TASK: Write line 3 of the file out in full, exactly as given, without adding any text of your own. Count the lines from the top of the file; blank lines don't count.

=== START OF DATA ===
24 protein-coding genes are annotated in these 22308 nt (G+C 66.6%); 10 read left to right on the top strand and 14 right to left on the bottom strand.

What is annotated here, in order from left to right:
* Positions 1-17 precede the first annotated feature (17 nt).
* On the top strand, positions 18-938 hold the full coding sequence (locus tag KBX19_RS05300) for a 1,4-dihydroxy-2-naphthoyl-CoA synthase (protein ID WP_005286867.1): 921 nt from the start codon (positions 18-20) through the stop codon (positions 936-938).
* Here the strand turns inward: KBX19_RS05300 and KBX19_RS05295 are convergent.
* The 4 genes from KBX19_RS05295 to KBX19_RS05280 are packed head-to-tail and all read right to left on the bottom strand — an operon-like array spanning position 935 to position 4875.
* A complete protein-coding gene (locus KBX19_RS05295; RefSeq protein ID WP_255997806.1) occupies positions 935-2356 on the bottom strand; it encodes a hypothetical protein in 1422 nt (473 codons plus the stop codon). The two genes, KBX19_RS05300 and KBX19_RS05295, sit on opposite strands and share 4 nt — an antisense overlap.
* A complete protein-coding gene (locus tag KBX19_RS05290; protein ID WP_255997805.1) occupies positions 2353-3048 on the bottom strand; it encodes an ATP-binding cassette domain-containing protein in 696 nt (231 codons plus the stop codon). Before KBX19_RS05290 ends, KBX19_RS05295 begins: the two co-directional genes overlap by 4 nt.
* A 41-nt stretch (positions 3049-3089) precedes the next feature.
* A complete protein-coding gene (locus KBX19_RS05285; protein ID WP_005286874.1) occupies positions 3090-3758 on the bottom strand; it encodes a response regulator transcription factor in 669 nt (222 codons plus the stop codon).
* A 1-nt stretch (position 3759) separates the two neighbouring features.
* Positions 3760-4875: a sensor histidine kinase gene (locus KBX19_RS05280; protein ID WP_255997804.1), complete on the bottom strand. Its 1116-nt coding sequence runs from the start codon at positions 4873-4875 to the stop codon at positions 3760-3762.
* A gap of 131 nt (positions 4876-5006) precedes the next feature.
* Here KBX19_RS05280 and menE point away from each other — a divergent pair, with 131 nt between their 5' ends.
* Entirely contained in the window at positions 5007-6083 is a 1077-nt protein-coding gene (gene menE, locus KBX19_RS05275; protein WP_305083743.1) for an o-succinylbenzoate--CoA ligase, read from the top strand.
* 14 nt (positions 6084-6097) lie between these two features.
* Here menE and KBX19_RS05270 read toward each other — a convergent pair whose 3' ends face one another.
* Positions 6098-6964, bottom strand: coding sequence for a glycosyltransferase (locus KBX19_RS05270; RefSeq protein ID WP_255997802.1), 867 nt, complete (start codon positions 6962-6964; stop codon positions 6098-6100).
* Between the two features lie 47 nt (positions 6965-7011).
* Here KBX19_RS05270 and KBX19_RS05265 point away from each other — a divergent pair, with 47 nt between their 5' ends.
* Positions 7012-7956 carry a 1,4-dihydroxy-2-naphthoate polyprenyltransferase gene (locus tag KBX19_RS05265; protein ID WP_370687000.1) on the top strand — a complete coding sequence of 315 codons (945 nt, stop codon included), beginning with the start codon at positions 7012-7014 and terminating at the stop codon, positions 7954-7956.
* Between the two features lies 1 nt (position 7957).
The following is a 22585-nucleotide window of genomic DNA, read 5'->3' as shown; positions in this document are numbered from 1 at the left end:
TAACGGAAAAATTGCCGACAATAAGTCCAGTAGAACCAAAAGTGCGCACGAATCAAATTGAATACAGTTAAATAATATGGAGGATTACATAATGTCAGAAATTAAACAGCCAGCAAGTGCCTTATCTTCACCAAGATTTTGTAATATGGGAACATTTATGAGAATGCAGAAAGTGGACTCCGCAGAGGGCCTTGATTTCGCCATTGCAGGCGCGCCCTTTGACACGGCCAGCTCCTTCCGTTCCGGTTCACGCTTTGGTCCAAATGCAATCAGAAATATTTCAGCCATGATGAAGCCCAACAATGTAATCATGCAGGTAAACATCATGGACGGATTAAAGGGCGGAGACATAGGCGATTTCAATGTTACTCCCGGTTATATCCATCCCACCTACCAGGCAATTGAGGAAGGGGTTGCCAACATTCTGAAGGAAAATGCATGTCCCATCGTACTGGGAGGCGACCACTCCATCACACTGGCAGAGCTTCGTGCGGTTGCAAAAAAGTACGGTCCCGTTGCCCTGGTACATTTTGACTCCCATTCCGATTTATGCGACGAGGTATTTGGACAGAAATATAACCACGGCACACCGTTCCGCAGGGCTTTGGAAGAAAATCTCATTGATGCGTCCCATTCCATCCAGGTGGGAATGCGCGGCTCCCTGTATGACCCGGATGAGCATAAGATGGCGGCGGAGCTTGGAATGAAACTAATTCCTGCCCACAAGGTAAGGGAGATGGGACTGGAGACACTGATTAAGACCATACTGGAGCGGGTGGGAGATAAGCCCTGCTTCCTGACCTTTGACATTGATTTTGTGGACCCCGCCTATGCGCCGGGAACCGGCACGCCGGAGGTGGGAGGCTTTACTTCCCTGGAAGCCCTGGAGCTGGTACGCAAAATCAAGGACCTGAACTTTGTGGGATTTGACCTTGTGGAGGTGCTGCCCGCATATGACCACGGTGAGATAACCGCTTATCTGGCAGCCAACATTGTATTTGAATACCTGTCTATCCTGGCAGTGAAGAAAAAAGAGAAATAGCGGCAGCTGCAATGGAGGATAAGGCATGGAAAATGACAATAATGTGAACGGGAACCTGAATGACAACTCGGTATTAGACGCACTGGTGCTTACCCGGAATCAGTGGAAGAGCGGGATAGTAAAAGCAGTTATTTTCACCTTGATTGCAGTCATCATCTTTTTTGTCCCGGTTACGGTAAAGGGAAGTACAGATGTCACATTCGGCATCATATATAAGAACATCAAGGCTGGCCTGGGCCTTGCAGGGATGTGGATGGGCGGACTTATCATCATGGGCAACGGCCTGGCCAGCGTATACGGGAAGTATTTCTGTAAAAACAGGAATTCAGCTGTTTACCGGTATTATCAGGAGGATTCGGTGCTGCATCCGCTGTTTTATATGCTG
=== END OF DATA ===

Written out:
* Positions 1-17 precede the first annotated feature (17 nt).